By Roc Collins
Director of Strategic Objectives, TBMB
Before the inception of the digital age, before the first plane lifted from the sandy straights of Kitty Hawk, before the technologies of steam, coal, and fossil fuel, an ancient crowd heard an astounding challenge, “Go into all the world. … Teach all nations. … Go to Jerusalem, Judea, Samaria, and unto the uttermost parts of the world!”
In a world where jets soar over the seas in less than a day, it’s easy to forget how mindboggling that call must have been. The ends of the earth? How? Emboldened by the glimpse of their resurrected Savior, they dared to dream it was possible.
As Tennessee Baptists, our predecessors also dreamed it was possible. In 1925, they not only dreamed, they made a commitment to invest sacrificially in making that dream a reality. They, along with other state conventions gathered in Memphis to give birth to the Cooperative Program. This radical, dangerous commitment soared as they committed to cooperatively invest in the Great Commission.
Four years later, the Great Depression swept across the nation. Tennessee Baptists, in the midst of poverty and desperation, continued with unwavering commitment to give through the Cooperative Program. World War II set the world on fire, but the Cooperative Program survived. Through every chapter of our history, the Cooperative Program sent tens of thousands of missionaries to the ends of the earth to share the Good News of Jesus. Orphans found homes. University students all over the nation were saved. Survivors of disaster found hope. Seminaries thrived. American cities experienced awakenings. Ministers were strengthened and supported.
Without the Cooperative Program, millions worldwide would never have heard the powerful name of Jesus. In the simplest of terms, that’s what the Cooperative Program has always been about: Jesus. Through this 94-year quest, Southern Baptists set aside their minor differences and overwhelming hardships to sacrificially honor the Great Commission.
For Tennessee Baptists, this rallying cry sent 500 million dollars out of our state to proclaim the Good News that Jesus saves. We celebrate half a billion examples of Tennessee Baptists living up to the moniker: The Volunteer State. Churches volunteered their time and a percentage of their offerings to advance the Good News.
We’ve tested the power of cooperation. Small churches and large churches have worked together, not separately. We’ve proven that we can do infinitely more together than we could ever do independently.
Darkness grows in what many have described as a post-Christian culture. We have weighty challenges. Along with these challenges, we find incredible opportunities. As a nation we can boast history’s strongest economy. Dickens words echo into our culture: “These are the best of times and the worst of times.” Because of this, we are challenging every Tennessee Baptist church to respond with generosity and sacrifice for the sake of the lost and dying generations here and half a world away.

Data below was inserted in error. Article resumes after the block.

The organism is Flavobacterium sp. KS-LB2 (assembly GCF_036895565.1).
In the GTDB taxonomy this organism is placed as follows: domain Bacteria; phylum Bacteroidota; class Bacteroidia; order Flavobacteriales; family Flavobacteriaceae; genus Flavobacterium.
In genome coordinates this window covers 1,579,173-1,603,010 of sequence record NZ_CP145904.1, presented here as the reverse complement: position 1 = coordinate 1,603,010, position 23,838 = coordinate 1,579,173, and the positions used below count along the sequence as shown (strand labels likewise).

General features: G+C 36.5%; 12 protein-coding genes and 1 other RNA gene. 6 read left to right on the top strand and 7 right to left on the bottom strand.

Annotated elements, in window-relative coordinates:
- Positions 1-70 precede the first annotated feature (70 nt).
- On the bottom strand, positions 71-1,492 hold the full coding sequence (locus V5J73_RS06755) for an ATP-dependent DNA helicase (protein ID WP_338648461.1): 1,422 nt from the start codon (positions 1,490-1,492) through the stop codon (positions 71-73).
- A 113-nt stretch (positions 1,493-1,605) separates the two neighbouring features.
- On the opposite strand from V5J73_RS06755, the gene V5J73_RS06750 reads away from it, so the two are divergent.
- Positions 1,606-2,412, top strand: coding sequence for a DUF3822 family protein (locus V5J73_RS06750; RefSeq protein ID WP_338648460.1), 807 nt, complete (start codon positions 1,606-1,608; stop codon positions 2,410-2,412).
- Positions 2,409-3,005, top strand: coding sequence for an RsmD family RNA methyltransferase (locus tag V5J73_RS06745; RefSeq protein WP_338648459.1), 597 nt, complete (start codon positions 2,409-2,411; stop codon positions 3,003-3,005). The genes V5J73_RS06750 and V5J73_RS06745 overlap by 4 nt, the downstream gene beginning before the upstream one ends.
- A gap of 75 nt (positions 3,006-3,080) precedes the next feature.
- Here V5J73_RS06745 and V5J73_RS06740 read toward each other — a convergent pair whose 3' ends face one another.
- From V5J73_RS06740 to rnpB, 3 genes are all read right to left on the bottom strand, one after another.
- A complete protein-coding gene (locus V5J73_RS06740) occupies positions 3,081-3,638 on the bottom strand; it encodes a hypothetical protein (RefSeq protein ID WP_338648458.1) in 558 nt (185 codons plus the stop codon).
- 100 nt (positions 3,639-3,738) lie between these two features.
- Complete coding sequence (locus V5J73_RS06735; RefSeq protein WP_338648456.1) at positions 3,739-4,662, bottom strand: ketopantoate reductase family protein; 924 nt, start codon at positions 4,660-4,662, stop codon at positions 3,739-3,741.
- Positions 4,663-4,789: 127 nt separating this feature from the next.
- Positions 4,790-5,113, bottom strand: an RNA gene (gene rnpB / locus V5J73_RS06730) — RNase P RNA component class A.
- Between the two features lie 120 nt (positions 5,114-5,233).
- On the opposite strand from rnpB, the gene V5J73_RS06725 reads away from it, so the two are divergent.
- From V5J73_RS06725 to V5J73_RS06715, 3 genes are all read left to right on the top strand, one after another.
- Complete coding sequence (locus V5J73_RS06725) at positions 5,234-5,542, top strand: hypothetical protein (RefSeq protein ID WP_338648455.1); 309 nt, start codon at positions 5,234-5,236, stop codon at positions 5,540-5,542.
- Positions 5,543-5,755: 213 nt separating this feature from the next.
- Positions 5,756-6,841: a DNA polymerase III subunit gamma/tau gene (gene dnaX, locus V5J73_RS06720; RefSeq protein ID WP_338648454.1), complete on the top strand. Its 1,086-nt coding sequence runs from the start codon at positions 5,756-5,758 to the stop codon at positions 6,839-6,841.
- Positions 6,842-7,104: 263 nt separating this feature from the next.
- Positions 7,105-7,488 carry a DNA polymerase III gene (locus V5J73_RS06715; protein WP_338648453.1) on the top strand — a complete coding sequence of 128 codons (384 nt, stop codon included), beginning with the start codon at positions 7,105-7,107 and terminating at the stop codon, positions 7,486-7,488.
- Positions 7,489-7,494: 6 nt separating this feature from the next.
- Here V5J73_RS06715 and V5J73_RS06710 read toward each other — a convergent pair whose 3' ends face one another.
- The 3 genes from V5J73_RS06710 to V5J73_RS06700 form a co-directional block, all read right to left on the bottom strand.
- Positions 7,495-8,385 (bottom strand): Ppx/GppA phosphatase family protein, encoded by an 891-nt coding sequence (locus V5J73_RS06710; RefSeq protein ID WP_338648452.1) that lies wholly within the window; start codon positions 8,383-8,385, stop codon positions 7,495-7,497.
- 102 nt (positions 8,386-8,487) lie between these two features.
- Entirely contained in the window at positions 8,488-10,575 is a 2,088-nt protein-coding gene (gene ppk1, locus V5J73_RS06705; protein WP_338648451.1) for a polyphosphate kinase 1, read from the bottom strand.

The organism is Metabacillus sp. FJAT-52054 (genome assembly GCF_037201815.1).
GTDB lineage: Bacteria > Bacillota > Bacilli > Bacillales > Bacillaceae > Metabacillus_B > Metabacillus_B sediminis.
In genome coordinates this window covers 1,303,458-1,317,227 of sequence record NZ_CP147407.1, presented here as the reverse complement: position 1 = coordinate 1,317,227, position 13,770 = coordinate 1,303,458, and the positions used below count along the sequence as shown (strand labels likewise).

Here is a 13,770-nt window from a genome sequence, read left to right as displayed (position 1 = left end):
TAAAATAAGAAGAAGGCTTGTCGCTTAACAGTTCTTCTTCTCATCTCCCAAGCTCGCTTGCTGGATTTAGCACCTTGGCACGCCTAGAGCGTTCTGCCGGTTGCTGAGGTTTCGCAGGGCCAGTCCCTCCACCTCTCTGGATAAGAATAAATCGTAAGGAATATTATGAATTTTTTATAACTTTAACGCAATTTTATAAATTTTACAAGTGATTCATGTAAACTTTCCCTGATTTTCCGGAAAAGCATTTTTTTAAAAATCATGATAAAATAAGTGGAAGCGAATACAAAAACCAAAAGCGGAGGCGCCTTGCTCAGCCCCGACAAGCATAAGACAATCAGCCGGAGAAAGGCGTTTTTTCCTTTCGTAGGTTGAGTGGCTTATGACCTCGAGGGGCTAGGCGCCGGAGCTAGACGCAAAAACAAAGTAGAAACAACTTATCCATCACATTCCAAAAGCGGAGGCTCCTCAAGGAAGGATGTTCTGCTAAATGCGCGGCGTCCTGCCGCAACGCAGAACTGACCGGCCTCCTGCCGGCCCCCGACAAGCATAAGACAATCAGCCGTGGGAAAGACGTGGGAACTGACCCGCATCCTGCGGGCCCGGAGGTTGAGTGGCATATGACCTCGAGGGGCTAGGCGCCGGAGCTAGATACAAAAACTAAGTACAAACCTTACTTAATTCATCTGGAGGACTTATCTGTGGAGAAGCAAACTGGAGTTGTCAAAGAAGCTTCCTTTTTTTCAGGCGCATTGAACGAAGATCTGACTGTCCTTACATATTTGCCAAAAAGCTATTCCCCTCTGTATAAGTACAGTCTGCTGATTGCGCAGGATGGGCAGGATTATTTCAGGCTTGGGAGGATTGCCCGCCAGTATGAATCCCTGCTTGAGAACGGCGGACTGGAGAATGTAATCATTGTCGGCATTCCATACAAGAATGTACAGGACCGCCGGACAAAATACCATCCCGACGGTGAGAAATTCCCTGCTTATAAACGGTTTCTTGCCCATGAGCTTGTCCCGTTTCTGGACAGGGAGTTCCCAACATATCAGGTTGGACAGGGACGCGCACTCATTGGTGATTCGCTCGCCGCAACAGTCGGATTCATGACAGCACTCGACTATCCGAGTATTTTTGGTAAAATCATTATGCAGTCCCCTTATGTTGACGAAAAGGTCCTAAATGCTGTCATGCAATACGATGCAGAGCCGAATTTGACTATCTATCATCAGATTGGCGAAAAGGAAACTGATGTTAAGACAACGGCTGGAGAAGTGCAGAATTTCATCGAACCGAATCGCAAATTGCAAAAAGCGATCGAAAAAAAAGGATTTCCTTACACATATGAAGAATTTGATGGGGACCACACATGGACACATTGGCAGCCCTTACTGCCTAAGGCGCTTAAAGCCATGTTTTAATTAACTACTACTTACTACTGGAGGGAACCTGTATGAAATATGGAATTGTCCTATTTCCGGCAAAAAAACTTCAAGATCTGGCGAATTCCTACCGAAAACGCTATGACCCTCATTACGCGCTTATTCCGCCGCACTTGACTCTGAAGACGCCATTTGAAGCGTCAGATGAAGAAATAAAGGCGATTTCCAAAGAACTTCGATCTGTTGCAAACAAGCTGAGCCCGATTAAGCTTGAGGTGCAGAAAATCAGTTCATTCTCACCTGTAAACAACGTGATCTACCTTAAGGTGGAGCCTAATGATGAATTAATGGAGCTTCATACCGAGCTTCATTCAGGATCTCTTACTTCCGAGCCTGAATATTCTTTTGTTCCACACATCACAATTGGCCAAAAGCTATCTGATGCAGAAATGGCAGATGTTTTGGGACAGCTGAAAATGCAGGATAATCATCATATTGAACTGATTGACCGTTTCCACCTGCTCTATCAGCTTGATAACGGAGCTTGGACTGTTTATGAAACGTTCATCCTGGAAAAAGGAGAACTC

Let’s revisit that mountain in Galilee and consider the words spoken to these first followers. What would these men and women say to us if they saw our churches and the vast billions of unredeemed people around the world? It’s an interesting question. What would they say to us? I think I have a pretty good idea what their words would be. I’m sure they’d say, “You can do it!” Seeing our technology, our wealth, our ability to travel, our communication tools, they’d say with unending enthusiasm, “What are you waiting for!? Work together! Jesus is with you!”
In fact, we see glimpses of heaven’s grandstand in the book of Hebrews: “Therefore, since we are surrounded by such a great cloud of witnesses, let us throw off everything that hinders and the sin that so easily entangles. And let us run with perseverance the race marked out for us.” Perhaps even now they are cheering us on as we work cooperatively to fulfill the mission this great cloud of witnesses began so long ago!
Today, we are celebrating 500 million dollars sent out of our state through the Cooperative Program, but one day we will get a chance to celebrate everything we accomplished together as we reunite in heaven. There are so many stories yet to be told. There are missionaries yet to be sent. There are innovations that we have yet to utilize. I’m excited to see what Tennessee Baptists will accomplish this year and in the years to come. We can do it if we continue to work together with a passion that supersedes our fears and desires for “safe” giving. Let’s dare greatly, give dangerously, and look forward to that grand celebration.
We can do it!